Antidepressant Side Effects to Be Aware Of
Selective serotonin reuptake inhibitors (SSRIs) represent some of the newest and most effective antidepressant medications on the market.
By changing the way your body reabsorbs serotonin, a significant neurotransmitter that influences a range of effects like mood and sleep, SSRIs allow more serotonin to be available in the brain for longer periods of time. More serotonin in the brain can help decrease the symptoms of depression, but it can also trigger some unwanted, uncomfortable, and even serious side effects of antidepressants.
Not everyone will experience antidepressant side effects, but those who do will feel:
Starting new medications can be hard on your stomach and digestive system. The resulting gastrointestinal symptoms are usually mild but can be severe enough to warrant a change from one SSRI to another.
The most common G.I. issues caused by antidepressants are:
- Nausea and vomiting
- Stomach pain
- Heartburn, acid reflux, or indigestion
At times, you might need to take some over-the-counter or prescription medications to manage these G.I. side effects of antidepressants.
The new medication might lead to numerous changes to your skin. You could notice your skin drying out, or you could see new blemishes pushing their way to the skin’s surface.
Some people could see more severe allergic reactions like rashes and hives erupt shortly after starting an antidepressant. Like the other side effects discussed here, be sure to let your prescriber aware of whatever changes you see to avoid long-term effects.
Changes in Sleep
Depression can change the way you sleep by making you drowsy for most of the day or robbing you of your ability to sleep at all. Since serotonin plays a major role in the quality and quantity of your sleep, antidepressants that affect serotonin can impact sleep as well.
The SSRI can make your insomnia or hypersomnia more intense, or it can totally reverse your previous symptoms. Someone who has been unable to sleep while depressed may start sleeping for 20 hours each day with the introduction of the medication while another person might move from sleeping all day to not being able to sleep at all.
Appetite and Weight Changes
The appetite and weight changes caused by depression and antidepressants mirror the situation with sleep, depression, and antidepressants. Depression can result in low appetite and weight loss just as antidepressants can result in low appetite and weight loss. On the flip side, depression and antidepressants may lead to an increased appetite with weight gain.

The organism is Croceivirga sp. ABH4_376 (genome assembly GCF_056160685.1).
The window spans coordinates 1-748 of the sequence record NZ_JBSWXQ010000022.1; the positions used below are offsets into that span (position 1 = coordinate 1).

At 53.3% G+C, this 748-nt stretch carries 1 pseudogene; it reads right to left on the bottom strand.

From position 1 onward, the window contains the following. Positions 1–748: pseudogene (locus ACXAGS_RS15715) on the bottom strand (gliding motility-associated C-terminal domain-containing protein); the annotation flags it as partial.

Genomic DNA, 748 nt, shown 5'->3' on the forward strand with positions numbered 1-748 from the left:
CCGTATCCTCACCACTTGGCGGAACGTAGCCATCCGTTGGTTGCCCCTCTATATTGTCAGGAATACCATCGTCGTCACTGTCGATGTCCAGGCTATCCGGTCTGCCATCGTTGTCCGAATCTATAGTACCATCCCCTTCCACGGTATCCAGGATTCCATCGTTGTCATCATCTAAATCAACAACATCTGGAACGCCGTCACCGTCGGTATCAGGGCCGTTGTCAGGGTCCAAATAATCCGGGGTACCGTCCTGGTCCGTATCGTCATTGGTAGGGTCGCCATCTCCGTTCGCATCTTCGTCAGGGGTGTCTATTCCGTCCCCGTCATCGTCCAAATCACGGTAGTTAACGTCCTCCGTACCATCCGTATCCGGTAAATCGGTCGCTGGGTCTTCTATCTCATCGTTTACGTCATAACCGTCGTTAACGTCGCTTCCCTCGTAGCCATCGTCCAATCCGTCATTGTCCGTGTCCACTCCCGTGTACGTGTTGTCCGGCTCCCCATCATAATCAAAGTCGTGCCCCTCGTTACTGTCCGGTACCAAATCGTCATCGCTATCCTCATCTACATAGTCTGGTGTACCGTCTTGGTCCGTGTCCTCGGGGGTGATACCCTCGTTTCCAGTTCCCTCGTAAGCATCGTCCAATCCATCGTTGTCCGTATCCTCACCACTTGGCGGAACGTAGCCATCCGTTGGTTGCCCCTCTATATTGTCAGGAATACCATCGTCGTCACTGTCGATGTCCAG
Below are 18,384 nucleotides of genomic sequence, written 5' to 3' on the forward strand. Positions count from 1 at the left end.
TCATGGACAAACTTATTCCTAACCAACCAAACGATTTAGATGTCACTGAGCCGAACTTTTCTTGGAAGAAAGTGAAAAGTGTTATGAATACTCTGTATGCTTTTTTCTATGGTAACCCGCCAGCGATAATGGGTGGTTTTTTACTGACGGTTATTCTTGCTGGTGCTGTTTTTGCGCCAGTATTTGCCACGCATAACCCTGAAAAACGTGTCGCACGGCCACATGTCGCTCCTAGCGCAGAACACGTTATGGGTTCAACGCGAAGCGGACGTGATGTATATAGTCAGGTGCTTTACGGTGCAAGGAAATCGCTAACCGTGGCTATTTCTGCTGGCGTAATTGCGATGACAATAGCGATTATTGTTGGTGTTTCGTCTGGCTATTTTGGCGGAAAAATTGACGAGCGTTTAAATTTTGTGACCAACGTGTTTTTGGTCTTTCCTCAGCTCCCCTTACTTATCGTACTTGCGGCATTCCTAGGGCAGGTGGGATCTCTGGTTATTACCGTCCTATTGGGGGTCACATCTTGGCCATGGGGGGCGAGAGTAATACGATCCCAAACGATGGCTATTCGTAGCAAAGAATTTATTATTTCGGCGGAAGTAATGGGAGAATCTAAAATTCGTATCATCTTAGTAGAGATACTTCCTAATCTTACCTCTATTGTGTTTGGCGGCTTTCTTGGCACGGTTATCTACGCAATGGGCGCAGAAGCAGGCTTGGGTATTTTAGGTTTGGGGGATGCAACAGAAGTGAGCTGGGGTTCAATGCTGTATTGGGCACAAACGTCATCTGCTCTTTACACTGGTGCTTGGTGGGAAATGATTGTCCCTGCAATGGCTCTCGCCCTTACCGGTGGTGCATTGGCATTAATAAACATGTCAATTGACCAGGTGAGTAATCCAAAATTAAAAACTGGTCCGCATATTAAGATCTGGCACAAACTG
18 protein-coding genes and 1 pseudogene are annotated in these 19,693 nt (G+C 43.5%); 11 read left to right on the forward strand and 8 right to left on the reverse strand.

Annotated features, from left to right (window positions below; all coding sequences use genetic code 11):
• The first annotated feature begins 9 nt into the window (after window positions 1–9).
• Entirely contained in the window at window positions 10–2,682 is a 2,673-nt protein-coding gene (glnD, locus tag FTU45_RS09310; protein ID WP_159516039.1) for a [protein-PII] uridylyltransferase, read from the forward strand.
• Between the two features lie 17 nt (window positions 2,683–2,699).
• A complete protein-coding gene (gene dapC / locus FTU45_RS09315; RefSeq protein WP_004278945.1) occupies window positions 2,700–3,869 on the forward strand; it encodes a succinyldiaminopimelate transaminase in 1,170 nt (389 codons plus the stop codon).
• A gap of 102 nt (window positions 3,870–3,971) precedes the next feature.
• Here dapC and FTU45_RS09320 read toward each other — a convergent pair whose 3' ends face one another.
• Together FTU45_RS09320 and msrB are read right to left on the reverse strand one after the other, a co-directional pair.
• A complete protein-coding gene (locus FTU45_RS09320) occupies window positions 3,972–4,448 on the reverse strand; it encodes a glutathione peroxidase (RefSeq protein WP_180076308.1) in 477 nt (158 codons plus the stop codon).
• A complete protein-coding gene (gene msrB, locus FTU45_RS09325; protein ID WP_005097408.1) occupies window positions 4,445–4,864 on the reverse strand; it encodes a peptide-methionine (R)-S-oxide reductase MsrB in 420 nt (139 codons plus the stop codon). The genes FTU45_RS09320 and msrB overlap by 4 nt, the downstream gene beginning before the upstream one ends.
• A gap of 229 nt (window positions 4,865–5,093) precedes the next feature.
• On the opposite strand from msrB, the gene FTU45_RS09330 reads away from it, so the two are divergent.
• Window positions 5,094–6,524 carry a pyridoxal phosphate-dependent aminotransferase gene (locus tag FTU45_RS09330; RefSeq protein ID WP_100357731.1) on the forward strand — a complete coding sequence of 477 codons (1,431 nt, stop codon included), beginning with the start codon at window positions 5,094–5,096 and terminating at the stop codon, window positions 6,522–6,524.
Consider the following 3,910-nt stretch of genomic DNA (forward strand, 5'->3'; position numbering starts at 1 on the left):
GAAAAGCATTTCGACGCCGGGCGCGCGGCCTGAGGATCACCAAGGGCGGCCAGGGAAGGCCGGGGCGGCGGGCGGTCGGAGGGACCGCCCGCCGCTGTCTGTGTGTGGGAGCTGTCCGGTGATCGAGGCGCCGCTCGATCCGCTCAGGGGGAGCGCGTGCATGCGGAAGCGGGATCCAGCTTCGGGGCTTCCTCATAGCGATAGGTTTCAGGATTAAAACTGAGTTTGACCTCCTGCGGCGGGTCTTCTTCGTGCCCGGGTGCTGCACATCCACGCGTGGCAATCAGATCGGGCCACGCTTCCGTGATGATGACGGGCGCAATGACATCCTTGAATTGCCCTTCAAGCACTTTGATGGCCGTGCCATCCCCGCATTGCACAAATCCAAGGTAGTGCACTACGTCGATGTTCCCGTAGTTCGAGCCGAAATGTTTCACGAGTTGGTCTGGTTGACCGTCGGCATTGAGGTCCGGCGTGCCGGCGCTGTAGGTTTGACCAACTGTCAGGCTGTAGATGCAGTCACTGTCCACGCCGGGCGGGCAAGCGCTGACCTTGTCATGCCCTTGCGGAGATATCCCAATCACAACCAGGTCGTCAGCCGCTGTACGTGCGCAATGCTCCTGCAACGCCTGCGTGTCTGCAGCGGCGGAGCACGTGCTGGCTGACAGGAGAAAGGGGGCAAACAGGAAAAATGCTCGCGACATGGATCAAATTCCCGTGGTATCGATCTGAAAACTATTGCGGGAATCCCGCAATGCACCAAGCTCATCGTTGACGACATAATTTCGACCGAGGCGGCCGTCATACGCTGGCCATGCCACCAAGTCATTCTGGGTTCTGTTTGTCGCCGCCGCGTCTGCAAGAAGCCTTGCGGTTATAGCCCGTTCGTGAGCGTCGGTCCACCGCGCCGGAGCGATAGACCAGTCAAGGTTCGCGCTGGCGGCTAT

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Unfortunately, with antidepressants, you can never predict who is going to have a weight loss or weight gain. Putting on a few extra pounds is uncomfortable, but it might not compare to the discomfort of depression.
Sexual Side Effects
An impactful side effect of antidepressant medications is sexual difficulties. Someone using an SSRI might experience less interest in sex, problems getting or maintaining an erection, and an inability to ejaculate.
People find these side effects challenging to manage because of the reaching effects they have on the individual. Feeling less depressed is important, but if self-esteem and satisfaction in the romantic relationship are disturbed, the antidepressant could be limiting its own benefit.
Not everyone will experience sexual side effects, and those who do may be less affected by different drugs at different doses.
Nervous System Issues
Your central, autonomic, and peripheral nervous systems control and regulate much of your body’s functioning, but antidepressant side effects can also influence them. SSRIs can lead to:
- Dry mouth
- A headache
Even if you experience any or all of these symptoms, there is a good chance these side effects will dissipate with time. In a week or two, your symptoms could totally diminish.
Increased Mood Symptoms
It is always confounding when a medication can produce the exact symptoms it is meant to treat. Migraine medications may cause headaches. Pain medications may increase pain, and antidepressants may increase depression.
When starting a new antidepressant medication, people sometimes report feeling a lower mood or highly emotional, more irritability, more guilt and worthlessness, lower energy, and less motivation. These are telltale signs that the medication is creating more depression.
Talk with your doctor about options, but remember, it can take four to six weeks for an SSRI to achieve the full effect in your body. You might only be experiencing a worse depression before the medication has a chance to be effective.
Suicidal Thoughts, Feelings, and Actions
Speaking of worsening depression, there is an increased risk of suicidal thoughts, feelings, and behaviors for some when taking an antidepressant. The evidence is not conclusive on this, but it appears teenagers are at a higher risk of this relationship.
Suicidal thoughts and attempts are always serious. Studies do show that kids who receive counseling along with their antidepressant medications are less likely to feel suicidal than those who receive medication alone, so make therapy part of their treatment plan.